The legal and financial side of things are more complicated, such as the need to outline your Director's Fiduciary Responsibilities. You also have to file an annual return and annual accounts. With these added tasks, it can be more cost effective to hire an accountant, especially as they say a good one will more than pay for themselves.

Sorting out your tax as a freelancer

If you're employed, your employer usually takes care of paying your taxes through the Pay As You Earn (PAYE) system. As a freelancer, you're responsible for paying your own taxes. Some freelancers do this themselves, while others like David, choose to use the services of an accountant.

Depending how you set up your freelance business, sole trader or limited company, will determine what tax records/information you need to keep and submit to HMRC. Either way, keeping good financial records will make this job much easier, so you might want to consider carefully filing your receipts, invoices, bank statements and bills.

Sole trader and tax requirements

If you go freelance as a sole trader you need to register for and file a self-assessment tax return. This assessment calculates how much tax and National Insurance you owe based on your income and expenses and must be completed every year.

Limited company and tax requirements

As previously mentioned, a limited company's finances are a bit more complicated. First you have to register on Companies House and inform HMRC that you're operating as a limited company. As you are technically an employee of the business, you also have to set up and register a PAYE scheme.

You need to complete a company tax return at the end of the accounting year, which will show the company's taxable profits and if you have to pay any corporation tax. As a director of a limited company, you must also submit a personal self-assessment tax return.

Types of insurance freelancers might need

If you do become a freelancer, you might want to consider taking out freelancer insurance. Accidents happen, and no matter how wonderful you are at what you do, we all make mistakes. Having insurance in place from the start could help protect your reputation and livelihood should the worst happen.

There are several types of insurance you might want to consider, including ones that are tailored to your particular profession such as Photographers Insurance and Web Designers & App Developers Insurance. But two of the common insurances used by freelancers are professional indemnity insurance and public liability insurance.

Public Liability Insurance for freelancers

This covers the compensation costs and legal fees you are required to pay if someone is harmed, or their property is damaged, because of your business activities.

Even a quick meeting in a coffee shop holds liability risks. If you're a freelance journalist for example, and you knock hot chocolate over your interviewee's laptop, you could be liable for the cost of replacing it and their loss of income while they're waiting for it to be repaired/replaced.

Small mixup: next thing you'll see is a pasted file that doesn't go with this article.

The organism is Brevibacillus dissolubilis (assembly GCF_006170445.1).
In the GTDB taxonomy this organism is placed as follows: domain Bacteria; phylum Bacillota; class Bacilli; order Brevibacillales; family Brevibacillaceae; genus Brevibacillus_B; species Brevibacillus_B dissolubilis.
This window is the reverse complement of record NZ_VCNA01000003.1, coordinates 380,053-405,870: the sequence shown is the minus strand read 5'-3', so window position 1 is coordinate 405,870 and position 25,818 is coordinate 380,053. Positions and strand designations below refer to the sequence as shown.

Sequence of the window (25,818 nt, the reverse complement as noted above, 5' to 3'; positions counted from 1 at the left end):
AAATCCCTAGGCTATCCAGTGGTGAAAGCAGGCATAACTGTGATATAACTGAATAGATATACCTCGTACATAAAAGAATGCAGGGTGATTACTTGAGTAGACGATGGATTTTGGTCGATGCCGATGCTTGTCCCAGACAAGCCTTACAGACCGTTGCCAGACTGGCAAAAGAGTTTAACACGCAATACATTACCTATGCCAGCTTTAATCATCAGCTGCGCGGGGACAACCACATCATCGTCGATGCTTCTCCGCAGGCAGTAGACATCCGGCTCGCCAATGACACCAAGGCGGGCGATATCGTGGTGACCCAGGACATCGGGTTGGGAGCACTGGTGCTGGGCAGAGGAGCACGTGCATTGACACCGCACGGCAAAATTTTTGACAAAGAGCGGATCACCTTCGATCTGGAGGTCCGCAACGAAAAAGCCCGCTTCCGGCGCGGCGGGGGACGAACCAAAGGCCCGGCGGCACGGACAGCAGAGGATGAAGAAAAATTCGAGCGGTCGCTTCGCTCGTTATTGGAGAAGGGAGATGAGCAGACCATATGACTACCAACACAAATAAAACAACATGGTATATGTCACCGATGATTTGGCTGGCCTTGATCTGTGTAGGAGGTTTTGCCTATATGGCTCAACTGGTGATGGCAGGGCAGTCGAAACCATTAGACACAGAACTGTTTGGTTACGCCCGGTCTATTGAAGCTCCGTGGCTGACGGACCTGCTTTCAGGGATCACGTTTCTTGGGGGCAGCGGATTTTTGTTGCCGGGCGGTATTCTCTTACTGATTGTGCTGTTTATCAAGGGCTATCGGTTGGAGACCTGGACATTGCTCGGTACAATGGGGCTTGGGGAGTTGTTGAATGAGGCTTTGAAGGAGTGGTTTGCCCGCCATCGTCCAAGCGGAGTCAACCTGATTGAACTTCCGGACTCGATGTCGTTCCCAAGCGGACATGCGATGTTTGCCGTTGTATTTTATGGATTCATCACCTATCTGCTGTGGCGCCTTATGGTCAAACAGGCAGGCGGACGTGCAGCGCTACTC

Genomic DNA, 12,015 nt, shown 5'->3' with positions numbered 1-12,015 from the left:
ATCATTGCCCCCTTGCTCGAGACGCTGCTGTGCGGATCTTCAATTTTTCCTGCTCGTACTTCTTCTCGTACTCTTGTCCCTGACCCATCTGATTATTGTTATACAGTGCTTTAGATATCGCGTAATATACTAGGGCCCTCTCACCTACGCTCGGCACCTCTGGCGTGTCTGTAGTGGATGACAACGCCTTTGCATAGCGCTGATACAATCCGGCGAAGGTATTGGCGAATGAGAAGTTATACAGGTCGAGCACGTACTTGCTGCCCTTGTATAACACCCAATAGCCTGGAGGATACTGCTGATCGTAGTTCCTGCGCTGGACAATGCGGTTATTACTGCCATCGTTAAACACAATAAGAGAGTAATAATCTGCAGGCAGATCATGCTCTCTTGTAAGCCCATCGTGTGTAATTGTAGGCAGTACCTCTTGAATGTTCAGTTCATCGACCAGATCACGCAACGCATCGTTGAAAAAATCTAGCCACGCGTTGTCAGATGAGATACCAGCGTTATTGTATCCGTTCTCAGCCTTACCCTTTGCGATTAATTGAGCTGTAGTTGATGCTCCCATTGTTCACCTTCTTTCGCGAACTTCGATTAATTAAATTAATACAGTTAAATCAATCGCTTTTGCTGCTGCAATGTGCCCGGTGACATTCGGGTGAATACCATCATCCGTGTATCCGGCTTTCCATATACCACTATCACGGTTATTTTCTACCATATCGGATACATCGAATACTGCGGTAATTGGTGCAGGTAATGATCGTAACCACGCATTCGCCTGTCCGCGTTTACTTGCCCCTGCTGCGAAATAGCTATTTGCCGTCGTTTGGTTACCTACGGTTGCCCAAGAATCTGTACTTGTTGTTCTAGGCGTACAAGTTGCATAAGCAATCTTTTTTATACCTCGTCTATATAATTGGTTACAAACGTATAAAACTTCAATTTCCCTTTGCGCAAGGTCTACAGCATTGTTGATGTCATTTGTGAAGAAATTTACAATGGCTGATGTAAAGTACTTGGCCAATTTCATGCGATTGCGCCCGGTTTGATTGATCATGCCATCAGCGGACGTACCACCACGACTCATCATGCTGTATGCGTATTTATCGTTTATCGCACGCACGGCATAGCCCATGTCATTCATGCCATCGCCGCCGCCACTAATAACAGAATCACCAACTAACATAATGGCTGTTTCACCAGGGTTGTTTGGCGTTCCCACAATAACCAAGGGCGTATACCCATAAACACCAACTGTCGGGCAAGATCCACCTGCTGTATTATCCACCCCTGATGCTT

Professional Indemnity Insurance for freelancers

Professional Indemnity Insurance covers you if a client claims your advice, work, ideas or designs harmed their company or caused them a financial loss.

Maybe you're an accountant and you accidently emailed confidential financial records to the wrong client, you'd be liable to a claim. You can find out more about this type of insurance in our guide to professional indemnity insurance for freelancers and the self-employed.

How you could minimise the risks of a claim against you

Taking out Public Liability Insurance and Professional Indemnity Insurance will give you the reassurance you're covered, should somebody make a claim against you. But here are a few simple pre-emptive steps you could take to reduce the chances of this happening in the first place:

  • Make sure your client's expectations are clear and agreed in a contract (where possible).
  • Be honest about what can be achieved and break things down into set deliverables.
  • Record all contracts and sign-offs in writing and log them securely.
  • Keep your work area tidy and complete risk assessments if you can.
  • Keep clients and the public well away from dangerous areas you're working in.

A few more freelance tips for consideration

Create yourself a workspace at home

A dedicated workspace is important for any freelancer working from home. It will help you to be more productive, as there are less distractions from what's going on elsewhere in your home, such as your partner watching your favourite TV show or the cat swinging from the lounge curtains.

Having a separate workspace also allows you to set it up exactly how you'd like it to be, so you're more comfortable if you're spending long hours in front of a screen. And you'll create a better work/life balance, as you'll find it easier to separate the two.

Get into a routine

If you're working from home, it's important to define your 'standard' working day. It makes it simpler for your clients to know when they can get in touch with you and helps give you some structure. So set your alarm, get dressed and hit the ground running as if you were going into work normally, and aim to finish at a similar time every day – so you switch off too. Inevitably with some jobs you'll be burning the midnight oil, but at least you'll be earning money for yourself.

Is freelance right for you?

Freelancing isn't for everyone and you should strongly consider your own personal circumstances before making a decision.

We asked David for his final thoughts on going freelance: "It was a big decision, but it worked out for me. Even with the impact of coronavirus, which has affected my income, I wouldn't change it. In fairness, ask any freelancer do they regret taking the leap, and very few will say 'yes'. Well, maybe a couple more might this year."